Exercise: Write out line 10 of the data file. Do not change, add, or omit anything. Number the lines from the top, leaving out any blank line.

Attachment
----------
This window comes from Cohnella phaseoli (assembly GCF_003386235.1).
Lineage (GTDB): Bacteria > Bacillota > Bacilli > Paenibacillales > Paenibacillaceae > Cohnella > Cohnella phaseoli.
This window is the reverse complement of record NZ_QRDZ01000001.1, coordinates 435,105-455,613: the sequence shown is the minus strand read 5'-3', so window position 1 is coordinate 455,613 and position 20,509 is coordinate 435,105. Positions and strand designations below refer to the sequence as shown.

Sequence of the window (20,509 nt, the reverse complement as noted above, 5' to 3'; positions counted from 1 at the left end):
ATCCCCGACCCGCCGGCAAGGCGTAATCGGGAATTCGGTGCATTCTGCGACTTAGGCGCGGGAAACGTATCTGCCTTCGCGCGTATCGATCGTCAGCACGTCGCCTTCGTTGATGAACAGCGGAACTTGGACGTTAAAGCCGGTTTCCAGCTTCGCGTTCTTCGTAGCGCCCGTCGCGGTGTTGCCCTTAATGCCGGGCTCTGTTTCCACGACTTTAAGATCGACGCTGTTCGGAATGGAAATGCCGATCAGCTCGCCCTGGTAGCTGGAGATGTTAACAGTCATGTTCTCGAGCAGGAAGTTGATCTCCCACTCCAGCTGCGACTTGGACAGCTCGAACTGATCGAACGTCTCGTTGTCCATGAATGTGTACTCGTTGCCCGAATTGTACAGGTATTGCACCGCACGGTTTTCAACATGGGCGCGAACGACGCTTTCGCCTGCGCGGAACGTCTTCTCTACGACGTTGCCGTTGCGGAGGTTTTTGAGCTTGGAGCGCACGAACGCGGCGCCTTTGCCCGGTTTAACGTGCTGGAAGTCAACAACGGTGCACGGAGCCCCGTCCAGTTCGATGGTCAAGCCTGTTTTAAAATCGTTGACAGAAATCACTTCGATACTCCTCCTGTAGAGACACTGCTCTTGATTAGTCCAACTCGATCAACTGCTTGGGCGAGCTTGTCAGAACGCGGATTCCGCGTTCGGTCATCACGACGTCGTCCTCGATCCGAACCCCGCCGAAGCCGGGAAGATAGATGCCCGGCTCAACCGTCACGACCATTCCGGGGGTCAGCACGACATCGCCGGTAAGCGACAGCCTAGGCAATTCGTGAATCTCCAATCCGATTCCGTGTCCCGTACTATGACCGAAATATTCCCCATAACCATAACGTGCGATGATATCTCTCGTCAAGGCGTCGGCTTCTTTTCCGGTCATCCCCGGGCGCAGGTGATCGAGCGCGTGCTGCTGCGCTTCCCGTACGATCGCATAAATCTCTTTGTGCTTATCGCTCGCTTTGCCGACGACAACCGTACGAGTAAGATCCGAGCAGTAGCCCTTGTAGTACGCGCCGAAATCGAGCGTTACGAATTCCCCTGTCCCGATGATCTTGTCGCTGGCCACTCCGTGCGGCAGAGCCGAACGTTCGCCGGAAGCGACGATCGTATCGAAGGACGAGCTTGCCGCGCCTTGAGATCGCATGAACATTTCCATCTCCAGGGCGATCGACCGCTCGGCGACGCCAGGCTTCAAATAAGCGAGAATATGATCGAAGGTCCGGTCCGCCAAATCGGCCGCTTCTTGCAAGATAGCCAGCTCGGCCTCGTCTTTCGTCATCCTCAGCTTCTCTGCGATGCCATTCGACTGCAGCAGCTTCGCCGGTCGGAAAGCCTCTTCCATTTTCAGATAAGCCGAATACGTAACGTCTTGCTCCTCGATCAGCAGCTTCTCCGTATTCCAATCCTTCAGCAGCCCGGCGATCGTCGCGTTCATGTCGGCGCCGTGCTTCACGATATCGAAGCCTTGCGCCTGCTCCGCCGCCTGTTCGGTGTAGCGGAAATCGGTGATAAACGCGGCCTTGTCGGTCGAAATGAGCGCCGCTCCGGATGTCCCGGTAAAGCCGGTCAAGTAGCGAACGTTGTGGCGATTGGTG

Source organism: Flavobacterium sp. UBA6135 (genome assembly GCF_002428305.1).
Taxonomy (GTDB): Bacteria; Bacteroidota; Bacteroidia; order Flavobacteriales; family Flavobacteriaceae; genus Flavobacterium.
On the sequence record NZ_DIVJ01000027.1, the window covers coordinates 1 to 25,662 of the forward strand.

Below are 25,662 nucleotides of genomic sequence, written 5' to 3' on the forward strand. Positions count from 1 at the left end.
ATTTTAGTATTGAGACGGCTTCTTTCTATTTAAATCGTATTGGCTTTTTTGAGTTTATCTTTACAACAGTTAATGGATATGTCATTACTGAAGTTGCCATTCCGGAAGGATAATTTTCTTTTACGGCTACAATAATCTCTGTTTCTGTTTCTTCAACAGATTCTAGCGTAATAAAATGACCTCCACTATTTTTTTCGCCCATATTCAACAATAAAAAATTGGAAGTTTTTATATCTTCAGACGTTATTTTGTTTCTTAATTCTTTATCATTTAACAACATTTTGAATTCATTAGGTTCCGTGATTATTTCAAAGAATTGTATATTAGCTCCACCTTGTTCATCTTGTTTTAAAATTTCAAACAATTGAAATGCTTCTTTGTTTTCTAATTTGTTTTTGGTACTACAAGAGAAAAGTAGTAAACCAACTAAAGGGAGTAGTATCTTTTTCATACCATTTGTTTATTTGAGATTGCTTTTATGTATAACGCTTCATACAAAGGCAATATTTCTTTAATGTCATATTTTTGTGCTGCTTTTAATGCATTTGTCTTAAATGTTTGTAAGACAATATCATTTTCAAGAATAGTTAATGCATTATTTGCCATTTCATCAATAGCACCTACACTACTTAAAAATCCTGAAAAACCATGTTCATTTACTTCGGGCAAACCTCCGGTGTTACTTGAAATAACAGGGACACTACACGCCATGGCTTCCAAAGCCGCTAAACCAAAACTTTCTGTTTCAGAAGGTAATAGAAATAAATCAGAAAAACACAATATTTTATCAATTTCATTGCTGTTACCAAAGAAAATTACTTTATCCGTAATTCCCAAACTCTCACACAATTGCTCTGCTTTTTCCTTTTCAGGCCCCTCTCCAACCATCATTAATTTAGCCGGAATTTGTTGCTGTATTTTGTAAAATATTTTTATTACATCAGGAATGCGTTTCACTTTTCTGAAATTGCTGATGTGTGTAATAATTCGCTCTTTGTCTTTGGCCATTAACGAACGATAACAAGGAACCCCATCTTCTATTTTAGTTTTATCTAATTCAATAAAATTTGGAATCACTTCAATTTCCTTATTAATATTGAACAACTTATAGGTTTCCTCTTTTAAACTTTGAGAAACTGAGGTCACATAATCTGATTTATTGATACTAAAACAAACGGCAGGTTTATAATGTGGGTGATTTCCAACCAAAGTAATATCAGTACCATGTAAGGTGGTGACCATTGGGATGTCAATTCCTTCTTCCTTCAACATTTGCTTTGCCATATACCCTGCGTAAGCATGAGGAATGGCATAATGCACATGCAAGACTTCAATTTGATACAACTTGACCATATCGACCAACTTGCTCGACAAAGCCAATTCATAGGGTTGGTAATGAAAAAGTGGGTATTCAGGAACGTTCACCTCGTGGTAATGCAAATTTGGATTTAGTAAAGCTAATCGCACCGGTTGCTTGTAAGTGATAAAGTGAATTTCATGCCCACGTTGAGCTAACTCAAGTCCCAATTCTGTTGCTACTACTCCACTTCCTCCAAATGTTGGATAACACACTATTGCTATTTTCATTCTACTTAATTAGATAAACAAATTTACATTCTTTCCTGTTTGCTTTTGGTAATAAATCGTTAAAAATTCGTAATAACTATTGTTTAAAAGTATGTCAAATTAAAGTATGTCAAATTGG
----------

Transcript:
ATTTTAGTATTGAGACGGCTTCTTTCTATTTAAATCGTATTGGCTTTTTTGAGTTTATCTTTACAACAGTTAATGGATATGTCATTACTGAAGTTGCCATTCCGGAAGGATAATTTTCTTTTACGGCTACAATAATCTCTGTTTCTGTTTCTTCAACAGATTCTAGCGTAATAAAATGACCTCCACTATTTTTTTCGCCCATATTCAACAATAAAAAATTGGAAGTTTTTATATCTTCAGACGTTATTTTGTTTCTTAATTCTTTATCATTTAACAACATTTTGAATTCATTAGGTTCCGTGATTATTTCAAAGAATTGTATATTAGCTCCACCTTGTTCATCTTGTTTTAAAATTTCAAACAATTGAAATGCTTCTTTGTTTTCTAATTTGTTTTTGGTACTACAAGAGAAAAGTAGTAAACCAACTAAAGGGAGTAGTATCTTTTTCATACCATTTGTTTATTTGAGATTGCTTTTATGTATAACGCTTCATACAAAGGCAATATTTCTTTAATGTCATATTTTTGTGCTGCTTTTAATGCATTTGTCTTAAATGTTTGTAAGACAATATCATTTTCAAGAATAGTTAATGCATTATTTGCCATTTCATCAATAGCACCTACACTACTTAAAAATCCTGAAAAACCATGTTCATTTACTTCGGGCAAACCTCCGGTGTTACTTGAAATAACAGGGACACTACACGCCATGGCTTCCAAAGCCGCTAAACCAAAACTTTCTGTTTCAGAAGGTAATAGAAATAAATCAGAAAAACACAATATTTTATCAATTTCATTGCTGTTACCAAAGAAAATTACTTTATCCGTAATTCCCAAACTCTCACACAATTGCTCTGCTTTTTCCTTTTCAGGCCCCTCTCCAACCATCATTAATTTAGCCGGAATTTGTTGCTGTATTTTGTAAAATATTTTTATTACATCAGGAATGCGTTTCACTTTTCTGAAATTGCTGATGTGTGTAATAATTCGCTCTTTGTCTTTGGCCATTAACGAACGATAACAAGGAACCCCATCTTCTATTTTAGTTTTATCTAATTCAATAAAATTTGGAATCACTTCAATTTCCTTATTAATATTGAACAACTTATAGGTTTCCTCTTTTAAACTTTGAGAAACTGAGGTCACATAATCTGATTTATTGATACTAAAACAAACGGCAGGTTTATAATGTGGGTGATTTCCAACCAAAGTAATATCAGTACCATGTAAGGTGGTGACCATTGGGATGTCAATTCCTTCTTCCTTCAACATTTGCTTTGCCATATACCCTGCGTAAGCATGAGGAATGGCATAATGCACATGCAAGACTTCAATTTGATACAACTTGACCATATCGACCAACTTGCTCGACAAAGCCAATTCATAGGGTTGGTAATGAAAAAGTGGGTATTCAGGAACGTTCACCTCGTGGTAATGCAAATTTGGATTTAGTAAAGCTAATCGCACCGGTTGCTTGTAAGTGATAAAGTGAATTTCATGCCCACGTTGAGCTAACTCAAGTCCCAATTCTGTTGCTACTACTCCACTTCCTCCAAATGTTGGATAACACACTATTGCTATTTTCATTCTACTTAATTAGATAAACAAATTTACATTCTTTCCTGTTTGCTTTTGGTAATAAATCGTTAAAAATTCGTAATAACTATTGTTTAAAAGTATGTCAAATTAAAGTATGTCAAATTGG